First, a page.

1781 - James Solas Dodd - Can Never be Enlarged
James Solas Dodd was born in London in 1721. He was - at one time or another - a master-surgeon, an actor and a lecturer. He was also a writer of the occasional pamphlet, and among his various publications was his Ancient and Modern History of Gibraltar.
Dodd's genealogy is curious. It was in Spain that James Solas Dodd's grandfather John became acquainted with Don Jago Mendozo Vasconcellos de Solis. The young Spanish officer had become embroiled in a duel with the son of the Governor of Barcelona. Don Jago escaped the wraath of the Spanish authorities by accompanying Dodd back to England. He lived with him for a while and eventually married his daughter Rebecca. Jago's only son was baptised as James Solis but the surname was registered as Solas - an error by a parish clerk. The family, however, decided to adopt this mode of spelling and James became known as Solas Dodd.
Dodd's History of Gibraltar is unusual in that it includes an account of the 13th Siege of Gibraltar from a Spanish perspective. In fact it was translated from documents in Madrid. It is also unusual in that despite its date of publication - 1781 - no mention is made of the Great Siege. As such the book has nothing to say about the people Gibraltar. The following is therefore limited to a selection of his descriptions of the place itself.
The Spanish Lines
Since the year 1728, the Spaniards have constructed barrier lines on their end of the isthmus, right across from the sea on the east, to the bay on the west; and the adjoining neck, between the Spanish lines and our advanced posts at the north foot of the rock, hath been esteemed as neutral ground.
The massive fortifications mentioned here were finished in 1735. Originally named La Línea del Campo they eventually came to be known as La Línea de la Contavalación which in turn gave its name to Gibraltar's neighbouring town of La Línea de la Concepción
La Línea del Campo (1735 - Juan de Sobreville )
Every succeeding governor hath added, new batteries, retrenchments, and other kinds of fortifications, to increase the defence of the place ; the particulars of which will more fully appear, by the following description of the present state of the town and fortress of Gibraltar.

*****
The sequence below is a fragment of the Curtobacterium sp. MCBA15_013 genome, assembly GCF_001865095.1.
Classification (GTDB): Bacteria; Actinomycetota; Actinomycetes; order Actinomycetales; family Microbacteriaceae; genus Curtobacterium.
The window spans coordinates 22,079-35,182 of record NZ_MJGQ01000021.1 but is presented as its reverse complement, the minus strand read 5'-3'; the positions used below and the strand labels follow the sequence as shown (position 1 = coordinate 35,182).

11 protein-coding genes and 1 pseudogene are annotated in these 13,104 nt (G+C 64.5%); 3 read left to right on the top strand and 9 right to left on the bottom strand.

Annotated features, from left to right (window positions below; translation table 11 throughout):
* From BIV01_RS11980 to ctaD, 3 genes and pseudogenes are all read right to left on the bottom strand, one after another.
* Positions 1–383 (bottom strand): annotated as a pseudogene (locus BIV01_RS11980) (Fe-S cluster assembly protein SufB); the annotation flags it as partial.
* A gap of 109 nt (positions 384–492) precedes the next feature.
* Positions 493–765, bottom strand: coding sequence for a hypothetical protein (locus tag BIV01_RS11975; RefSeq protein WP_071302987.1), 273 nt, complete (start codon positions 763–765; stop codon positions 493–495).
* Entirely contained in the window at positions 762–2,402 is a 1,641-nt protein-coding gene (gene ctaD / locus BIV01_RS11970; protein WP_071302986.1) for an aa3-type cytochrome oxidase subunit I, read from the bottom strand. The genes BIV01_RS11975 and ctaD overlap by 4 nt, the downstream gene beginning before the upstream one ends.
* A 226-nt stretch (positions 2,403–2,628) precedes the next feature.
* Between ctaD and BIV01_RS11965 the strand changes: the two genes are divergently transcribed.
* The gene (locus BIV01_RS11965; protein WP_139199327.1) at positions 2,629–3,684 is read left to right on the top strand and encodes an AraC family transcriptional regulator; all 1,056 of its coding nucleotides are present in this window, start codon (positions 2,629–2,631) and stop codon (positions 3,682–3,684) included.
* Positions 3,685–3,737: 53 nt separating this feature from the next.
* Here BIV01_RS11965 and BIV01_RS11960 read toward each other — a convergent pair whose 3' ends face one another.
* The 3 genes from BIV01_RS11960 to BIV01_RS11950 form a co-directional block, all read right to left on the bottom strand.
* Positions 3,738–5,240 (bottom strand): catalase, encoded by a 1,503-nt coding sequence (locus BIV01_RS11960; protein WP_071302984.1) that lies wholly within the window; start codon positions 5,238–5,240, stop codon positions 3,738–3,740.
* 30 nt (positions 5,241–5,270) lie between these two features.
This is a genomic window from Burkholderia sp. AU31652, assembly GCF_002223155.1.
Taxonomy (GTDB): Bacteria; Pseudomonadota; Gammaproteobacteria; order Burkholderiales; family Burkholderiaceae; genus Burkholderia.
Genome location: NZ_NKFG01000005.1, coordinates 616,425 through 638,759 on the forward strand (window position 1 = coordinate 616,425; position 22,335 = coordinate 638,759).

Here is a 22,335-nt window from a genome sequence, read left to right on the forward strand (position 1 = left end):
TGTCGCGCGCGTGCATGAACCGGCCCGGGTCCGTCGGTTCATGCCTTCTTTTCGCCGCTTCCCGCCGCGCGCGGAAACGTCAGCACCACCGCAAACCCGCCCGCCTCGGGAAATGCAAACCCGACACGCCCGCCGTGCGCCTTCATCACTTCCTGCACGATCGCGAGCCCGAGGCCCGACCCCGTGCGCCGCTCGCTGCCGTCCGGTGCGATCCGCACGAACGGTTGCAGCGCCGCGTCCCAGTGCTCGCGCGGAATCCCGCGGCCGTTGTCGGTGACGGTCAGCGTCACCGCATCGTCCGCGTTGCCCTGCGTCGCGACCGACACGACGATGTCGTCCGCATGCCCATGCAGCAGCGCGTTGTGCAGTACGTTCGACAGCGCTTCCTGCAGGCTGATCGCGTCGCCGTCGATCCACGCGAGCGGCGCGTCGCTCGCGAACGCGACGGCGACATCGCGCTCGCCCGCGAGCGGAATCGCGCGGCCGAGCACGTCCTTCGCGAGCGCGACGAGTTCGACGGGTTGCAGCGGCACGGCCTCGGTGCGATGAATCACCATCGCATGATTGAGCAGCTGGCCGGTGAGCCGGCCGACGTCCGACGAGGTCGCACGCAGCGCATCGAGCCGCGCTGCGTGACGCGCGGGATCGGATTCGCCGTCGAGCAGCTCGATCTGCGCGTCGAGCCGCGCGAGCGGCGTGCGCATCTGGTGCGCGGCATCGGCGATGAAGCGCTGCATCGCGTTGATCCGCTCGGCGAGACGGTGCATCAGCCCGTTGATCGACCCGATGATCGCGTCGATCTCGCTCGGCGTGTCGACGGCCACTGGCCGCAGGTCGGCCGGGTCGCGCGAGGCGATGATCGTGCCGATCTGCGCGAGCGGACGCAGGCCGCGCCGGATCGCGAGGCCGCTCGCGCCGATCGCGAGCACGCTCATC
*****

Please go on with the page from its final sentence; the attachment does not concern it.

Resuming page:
The town of Gibraltar is but small, and, from the nature of its situation, can never be enlarged, as it occupies the whole of the small plain on the west side of the hill ; nay, many of the houses in the eastermost streets are on the declivity of the rock, and some of them are built close adjoining to it. There is one main street running from north to south.
The chief places of note are the governor's gardens, on the declivity ; the south port magazine; the governor's house; the armoury; the new arsenal; the victualling-office and the barracks round the parade. . . A little to the south is a watering place called the Ragged Staff, where a small jettee runs into the sea against which the ships' longboats lay to take in their water . . .
Map of Gibraltar showing some of the features that impressed Dodd - The town with Main Street running north to south, the Governor's Gardens, the victualling-office with the arsenal below it, the Naval Hospital and Ragged Staff - identified as a watering place (1779 - Sayer and Bennet - Detail )
Without the town, about half a mile to the south, stand the grand barracks ; and a little farther on an eminence above Rozia-bay is the naval hospital; while that for the military is to the east of the center of the town erected on an old foundation, formerly the hospital of
St. John of God. . . .
St John of God - or San Juan de Dios - was a large 16th century church and convent. Shortly after 1704 it was converted into what came to be known as the Blue Barracks. However by the time that Dodd was writing it had been converted into a miliatry store. It was not until 1816 that it became a miliatry hospital.
Batteries and Bastions
From the north end of the town runs a mole . . . which is eight hundred and four feet long which is a gun and bomb battery; but as from its proximity to the Sapanish lines . . . another mole has been erected above a mile further to the south.
To enter minutely into the detail of the present fortifications would be a thankless task . . . the whole . . is one entire continuation of defence. . . . On the north side . . Queen Anne's Battery ( formally called Willis's battery) . . . Lower down to the southward , is a round tower . . . to an irregular bastion called L'Arquia . . . . Land Port Gate . . . Bastion of St. Peter . . . Bastion of St Paul . . .St Bernard's Curtain . . .
From the fourth flank of the Bastion of St Paul runs another curtain, in the centre of which is the Water-gate . . . on the waterside we pass the Prince of Orange's battery, Mongus battery, the Salute battery, and the battery defending the governor's house . . . the New Mole is protected by an irregular bastion . . .
St Peter and St Paul were originally the Spanish batteries of San Pedro and San Paulo. St Bernard's Curtain was originally La Muralla de San Bernardo and was renamed the Grand Battery. The new mole to the south was also of Spanish construction rather than a newly created British one as hinted by Dodd
Gibraltar shortly before the 13th Siege ( 1721 - William Van der Hagen)
St George's Cave ( St. Michael's Cave )
One of the chief curiosities of Gibraltar is a vast cavern, called St. George's Cave. The coolness of this wonderful recess makes it much frequented, as a retreat from the scorching rays of the fun. It is with some difficulty we climb the rock to the mouth of the cave. The entrance is narrow, but when that is passed, the subterraneous vault extends to a spacious degree.